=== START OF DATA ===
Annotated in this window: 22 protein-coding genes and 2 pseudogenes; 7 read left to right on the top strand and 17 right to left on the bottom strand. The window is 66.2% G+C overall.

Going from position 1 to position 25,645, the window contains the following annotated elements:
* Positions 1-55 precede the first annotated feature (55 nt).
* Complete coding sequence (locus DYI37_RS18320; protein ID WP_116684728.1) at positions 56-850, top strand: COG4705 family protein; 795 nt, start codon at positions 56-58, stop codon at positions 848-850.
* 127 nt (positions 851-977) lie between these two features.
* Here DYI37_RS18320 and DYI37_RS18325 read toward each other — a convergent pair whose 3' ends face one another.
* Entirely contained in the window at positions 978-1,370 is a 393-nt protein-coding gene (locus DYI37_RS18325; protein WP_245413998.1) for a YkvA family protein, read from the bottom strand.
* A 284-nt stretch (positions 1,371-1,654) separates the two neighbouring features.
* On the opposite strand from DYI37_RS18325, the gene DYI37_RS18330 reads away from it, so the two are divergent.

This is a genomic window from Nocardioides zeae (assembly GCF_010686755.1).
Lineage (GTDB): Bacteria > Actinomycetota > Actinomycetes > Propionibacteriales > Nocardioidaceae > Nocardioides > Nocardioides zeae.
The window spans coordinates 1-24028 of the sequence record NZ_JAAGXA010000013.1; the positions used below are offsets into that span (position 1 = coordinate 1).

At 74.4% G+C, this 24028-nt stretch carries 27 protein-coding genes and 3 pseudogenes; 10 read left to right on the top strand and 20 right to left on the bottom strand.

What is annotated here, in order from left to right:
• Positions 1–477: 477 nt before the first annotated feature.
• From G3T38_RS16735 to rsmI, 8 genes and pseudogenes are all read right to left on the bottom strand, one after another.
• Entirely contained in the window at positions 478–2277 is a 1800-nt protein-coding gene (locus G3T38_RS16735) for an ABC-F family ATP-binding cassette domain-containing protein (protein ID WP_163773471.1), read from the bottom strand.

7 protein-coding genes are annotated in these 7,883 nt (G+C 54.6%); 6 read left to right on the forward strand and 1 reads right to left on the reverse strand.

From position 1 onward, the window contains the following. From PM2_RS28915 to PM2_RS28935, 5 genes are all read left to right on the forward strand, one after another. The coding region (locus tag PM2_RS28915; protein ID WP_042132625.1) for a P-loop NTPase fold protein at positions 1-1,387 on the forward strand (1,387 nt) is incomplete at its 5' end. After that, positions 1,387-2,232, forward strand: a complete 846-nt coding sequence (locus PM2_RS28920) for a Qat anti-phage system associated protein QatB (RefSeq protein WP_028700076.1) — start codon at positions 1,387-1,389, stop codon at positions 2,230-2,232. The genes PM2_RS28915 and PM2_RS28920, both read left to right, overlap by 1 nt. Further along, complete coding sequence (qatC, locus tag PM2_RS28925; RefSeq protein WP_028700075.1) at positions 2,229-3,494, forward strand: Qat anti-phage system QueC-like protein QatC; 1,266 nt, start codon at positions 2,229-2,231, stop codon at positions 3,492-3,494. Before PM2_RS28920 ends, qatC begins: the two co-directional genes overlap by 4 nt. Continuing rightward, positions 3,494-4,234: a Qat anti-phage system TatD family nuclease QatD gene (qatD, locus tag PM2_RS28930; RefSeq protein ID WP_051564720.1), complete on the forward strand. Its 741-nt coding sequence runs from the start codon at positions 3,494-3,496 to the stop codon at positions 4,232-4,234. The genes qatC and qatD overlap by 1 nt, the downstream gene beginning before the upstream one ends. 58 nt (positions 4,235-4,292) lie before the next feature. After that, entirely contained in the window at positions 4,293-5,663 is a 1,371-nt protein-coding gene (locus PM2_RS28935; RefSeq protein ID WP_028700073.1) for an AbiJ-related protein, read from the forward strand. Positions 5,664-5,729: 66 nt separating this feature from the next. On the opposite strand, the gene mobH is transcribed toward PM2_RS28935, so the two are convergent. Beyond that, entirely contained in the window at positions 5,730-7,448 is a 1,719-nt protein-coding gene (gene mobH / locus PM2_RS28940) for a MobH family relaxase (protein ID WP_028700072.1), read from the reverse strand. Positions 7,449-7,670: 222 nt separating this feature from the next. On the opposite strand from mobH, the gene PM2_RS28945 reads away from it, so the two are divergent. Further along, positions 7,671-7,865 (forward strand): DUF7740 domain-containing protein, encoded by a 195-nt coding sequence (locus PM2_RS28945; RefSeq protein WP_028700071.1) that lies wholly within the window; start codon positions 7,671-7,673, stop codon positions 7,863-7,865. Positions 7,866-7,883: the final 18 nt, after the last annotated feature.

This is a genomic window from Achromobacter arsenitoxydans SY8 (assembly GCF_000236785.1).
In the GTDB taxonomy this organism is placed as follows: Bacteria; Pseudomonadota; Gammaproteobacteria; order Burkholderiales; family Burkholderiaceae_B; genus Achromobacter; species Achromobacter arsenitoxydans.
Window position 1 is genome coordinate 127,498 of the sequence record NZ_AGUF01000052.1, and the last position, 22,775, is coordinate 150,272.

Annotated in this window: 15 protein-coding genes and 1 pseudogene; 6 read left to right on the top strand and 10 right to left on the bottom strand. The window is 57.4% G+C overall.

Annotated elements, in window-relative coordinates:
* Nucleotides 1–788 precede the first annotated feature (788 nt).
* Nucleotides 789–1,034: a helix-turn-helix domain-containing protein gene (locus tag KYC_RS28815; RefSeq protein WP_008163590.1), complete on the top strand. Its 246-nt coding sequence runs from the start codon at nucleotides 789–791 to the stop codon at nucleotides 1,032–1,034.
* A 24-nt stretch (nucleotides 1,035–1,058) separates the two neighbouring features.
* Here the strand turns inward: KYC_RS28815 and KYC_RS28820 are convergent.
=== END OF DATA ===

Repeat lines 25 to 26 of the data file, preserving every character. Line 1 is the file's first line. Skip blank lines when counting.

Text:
* Nucleotides 1–788 precede the first annotated feature (788 nt).
* Nucleotides 789–1,034: a helix-turn-helix domain-containing protein gene (locus tag KYC_RS28815; RefSeq protein WP_008163590.1), complete on the top strand. Its 246-nt coding sequence runs from the start codon at nucleotides 789–791 to the stop codon at nucleotides 1,032–1,034.